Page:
Veteran Outfielder Has Yet To Come Close To Justifying The Massive Contract He Received Prior To 2014 Season

By Sweeny Murti
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If everyone is healthy who is the Yankees’ best player?

There was a point in time when Alex Rodriguez and Carlos Beltran were among the elite players in the entire sport, but their age and lack of mobility take them out of the running now.

There is a good bit of excitement about the potential in the young double play combo of Didi Gregorius and Starlin Castro, and they may be the most irreplaceable given the depth at those positions.

When I contacted a handful of baseball insiders and asked them the question, one voted for Gregorius, another voted for Brett Gardner, who showed his growth as a player during an All-Star-worthy first half in 2015. One voted for Mark Teixeira, about whose combination of power and defense we were reminded last year.

And then came a vote for Jacoby Ellsbury, to which I replied, “That is the correct answer. Thank you.”

My basic idea here is that if games played is the most important statistic, which player’s talent will stand out the most.

Ellsbury’s numbers across his last two full seasons, 2013-14 were good (.285/.342/.423) in 283 of possible 324 games. His OPS+ for that period was 111. And he stole bases at a 91-percent (91 for 100) success rate. Defensively, he stood out for his gap-to-gap ability, covering large chunks of ground with ease, and among the fastest in the game early last season according to StatCast.

The problem is keeping Ellsbury on the field. Last year he played in only 111 games and was his best self in just a third of them, and his overall numbers were quite pedestrian (.257/.318/.345). This is not what the Yankees were thinking of when they locked in for $153 million for seven years.

Remember, after the 2013 season the Yankees essentially gave Ellsbury the money they weren’t giving Robinson Cano, who was their best player at the time. The only position players the Yankees have committed more dollars to in their history are A-Rod, Derek Jeter, and Teixeira. Given that there are five years left on Ellsbury’s deal, it is imperative for the Yankees of 2016 and beyond that he figures out how to stay on the field.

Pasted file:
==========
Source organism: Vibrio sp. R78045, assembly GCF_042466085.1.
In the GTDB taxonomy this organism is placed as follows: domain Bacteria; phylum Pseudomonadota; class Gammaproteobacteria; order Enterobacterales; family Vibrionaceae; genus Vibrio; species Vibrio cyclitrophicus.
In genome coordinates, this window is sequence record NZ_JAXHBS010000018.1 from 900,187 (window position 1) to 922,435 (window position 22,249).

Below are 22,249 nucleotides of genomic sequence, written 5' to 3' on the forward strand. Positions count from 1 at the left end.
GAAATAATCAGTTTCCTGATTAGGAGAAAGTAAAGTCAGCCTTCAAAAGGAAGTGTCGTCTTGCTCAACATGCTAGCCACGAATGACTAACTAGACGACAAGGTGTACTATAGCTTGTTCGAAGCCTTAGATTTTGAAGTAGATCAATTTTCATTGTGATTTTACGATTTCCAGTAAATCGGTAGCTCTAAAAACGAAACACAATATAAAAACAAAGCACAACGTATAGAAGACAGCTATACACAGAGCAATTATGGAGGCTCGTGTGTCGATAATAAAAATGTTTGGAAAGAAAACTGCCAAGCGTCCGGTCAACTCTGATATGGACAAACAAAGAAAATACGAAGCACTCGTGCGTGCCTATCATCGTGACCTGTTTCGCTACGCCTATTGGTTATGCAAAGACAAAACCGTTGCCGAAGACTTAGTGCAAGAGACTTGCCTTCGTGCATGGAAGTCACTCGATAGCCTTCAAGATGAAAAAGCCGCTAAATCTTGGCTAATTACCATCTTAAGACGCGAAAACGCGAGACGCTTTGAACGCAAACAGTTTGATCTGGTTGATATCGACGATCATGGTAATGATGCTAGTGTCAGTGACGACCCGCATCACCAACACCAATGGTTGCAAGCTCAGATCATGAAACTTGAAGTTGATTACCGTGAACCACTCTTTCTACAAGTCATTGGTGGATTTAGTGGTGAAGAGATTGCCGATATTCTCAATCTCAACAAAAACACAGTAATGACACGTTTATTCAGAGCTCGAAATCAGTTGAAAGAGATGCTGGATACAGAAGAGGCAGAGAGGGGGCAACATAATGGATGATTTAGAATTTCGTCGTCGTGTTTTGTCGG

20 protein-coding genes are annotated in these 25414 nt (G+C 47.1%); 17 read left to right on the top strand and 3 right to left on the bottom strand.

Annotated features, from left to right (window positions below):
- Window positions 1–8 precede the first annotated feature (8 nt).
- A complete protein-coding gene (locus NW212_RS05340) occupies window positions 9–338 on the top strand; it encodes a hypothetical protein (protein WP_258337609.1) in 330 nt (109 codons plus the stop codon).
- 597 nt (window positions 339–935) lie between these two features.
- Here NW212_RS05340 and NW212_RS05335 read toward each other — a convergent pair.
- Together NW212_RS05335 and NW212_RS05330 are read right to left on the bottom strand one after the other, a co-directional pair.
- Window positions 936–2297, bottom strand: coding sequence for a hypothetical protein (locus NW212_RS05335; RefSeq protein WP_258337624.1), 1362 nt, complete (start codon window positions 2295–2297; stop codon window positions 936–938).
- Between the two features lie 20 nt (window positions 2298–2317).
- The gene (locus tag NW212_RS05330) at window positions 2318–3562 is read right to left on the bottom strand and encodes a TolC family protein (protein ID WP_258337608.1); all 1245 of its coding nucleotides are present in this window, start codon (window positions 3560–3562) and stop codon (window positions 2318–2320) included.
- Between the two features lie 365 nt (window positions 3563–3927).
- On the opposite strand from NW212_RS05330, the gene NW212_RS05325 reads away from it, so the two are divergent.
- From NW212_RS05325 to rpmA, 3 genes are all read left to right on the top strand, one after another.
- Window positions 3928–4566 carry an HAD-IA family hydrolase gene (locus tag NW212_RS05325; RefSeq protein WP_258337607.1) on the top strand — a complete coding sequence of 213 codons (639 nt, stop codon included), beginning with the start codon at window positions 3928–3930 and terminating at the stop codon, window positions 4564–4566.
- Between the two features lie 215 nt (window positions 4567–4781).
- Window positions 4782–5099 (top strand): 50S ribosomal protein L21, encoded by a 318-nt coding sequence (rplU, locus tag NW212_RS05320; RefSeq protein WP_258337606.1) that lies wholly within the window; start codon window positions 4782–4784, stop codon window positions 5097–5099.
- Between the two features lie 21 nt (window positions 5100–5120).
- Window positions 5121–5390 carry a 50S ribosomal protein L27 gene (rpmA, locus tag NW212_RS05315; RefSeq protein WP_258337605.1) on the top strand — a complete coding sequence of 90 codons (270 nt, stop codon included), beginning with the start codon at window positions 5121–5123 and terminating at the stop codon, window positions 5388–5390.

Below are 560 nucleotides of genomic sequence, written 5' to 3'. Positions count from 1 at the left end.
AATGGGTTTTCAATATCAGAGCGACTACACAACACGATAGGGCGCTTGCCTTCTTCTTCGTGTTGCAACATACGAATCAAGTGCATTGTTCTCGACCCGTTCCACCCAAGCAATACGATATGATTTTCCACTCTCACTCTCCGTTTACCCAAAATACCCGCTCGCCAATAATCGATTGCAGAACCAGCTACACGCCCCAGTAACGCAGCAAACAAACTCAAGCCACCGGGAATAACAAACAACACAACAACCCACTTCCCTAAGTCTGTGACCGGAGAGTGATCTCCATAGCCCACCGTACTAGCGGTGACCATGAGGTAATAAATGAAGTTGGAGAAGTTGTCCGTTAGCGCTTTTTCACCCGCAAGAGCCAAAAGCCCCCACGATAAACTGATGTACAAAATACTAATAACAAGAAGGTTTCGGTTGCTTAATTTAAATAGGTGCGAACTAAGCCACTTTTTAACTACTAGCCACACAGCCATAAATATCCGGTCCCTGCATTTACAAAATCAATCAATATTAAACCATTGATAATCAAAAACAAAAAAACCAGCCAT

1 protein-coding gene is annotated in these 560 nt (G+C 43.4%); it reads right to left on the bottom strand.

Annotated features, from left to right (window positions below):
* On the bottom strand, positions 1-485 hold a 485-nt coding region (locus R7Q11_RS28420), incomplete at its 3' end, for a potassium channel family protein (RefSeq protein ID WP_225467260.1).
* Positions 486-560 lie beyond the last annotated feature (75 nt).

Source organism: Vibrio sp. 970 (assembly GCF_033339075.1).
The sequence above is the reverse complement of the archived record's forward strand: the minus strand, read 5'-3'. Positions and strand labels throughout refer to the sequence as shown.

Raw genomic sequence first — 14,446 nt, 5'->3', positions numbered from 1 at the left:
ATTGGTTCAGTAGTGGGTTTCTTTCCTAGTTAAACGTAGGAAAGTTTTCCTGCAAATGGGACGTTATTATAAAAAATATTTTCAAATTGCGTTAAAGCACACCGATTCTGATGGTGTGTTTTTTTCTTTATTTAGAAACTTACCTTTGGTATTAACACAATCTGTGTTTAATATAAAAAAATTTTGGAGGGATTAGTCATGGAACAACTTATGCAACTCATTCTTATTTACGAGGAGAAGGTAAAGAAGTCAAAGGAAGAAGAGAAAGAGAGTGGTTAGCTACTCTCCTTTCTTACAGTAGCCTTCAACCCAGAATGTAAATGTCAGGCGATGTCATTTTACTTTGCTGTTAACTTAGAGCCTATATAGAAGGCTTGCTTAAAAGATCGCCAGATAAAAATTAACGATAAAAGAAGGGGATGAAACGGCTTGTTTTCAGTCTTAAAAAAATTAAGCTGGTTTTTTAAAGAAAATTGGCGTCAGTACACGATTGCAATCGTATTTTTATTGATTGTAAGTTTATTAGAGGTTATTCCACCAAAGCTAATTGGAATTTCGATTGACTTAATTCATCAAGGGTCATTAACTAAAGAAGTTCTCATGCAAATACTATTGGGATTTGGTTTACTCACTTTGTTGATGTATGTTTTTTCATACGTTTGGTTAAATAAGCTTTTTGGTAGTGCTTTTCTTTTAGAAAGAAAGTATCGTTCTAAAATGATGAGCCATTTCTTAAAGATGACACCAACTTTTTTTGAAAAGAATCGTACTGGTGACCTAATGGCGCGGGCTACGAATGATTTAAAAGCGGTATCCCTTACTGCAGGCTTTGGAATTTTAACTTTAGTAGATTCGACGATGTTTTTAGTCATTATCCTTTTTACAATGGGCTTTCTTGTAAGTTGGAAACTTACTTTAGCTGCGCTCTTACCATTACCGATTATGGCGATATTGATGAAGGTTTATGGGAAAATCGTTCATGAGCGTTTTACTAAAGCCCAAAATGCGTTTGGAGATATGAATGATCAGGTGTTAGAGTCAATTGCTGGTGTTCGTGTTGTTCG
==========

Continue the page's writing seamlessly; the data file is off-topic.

And that’s how thin the margin of error is for this Yankees team. Their fortunes rest on more than one man, for certain. The plethora of pitching questions are quite obvious. Their reliance on the power of A-Rod, Teixeira, and Brian McCann is also quite obvious. But Ellsbury holds a key that is a little more difficult to nail down. He has tools that can make him a two-way star, and there are those days when you see it. There just aren’t enough of them.

I’m not throwing my hands in the air over last weekend’s hit by pitch that costs Ellsbury a couple of games in March. I’ve covered too many spring training games to know that no one really cares about the outcomes, only about getting to Opening Day in one piece.

But if this is the path the Yankees are heading down in 2016 … and 2017 … and 2018 … let’s just say the days of albatross contracts are far from over.

Remember that for all the grief fans give CC Sabathia and Teixeira, they each delivered four years of upper-level production during the length of their contracts. So far, Ellsbury has barely scratched the surface of what the Yankees expected when they signed him.

Ellsbury can be the best player on this team if he is on the field. The Yankees need to see more of that.

Follow Sweeny on Twitter at @YankeesWFAN


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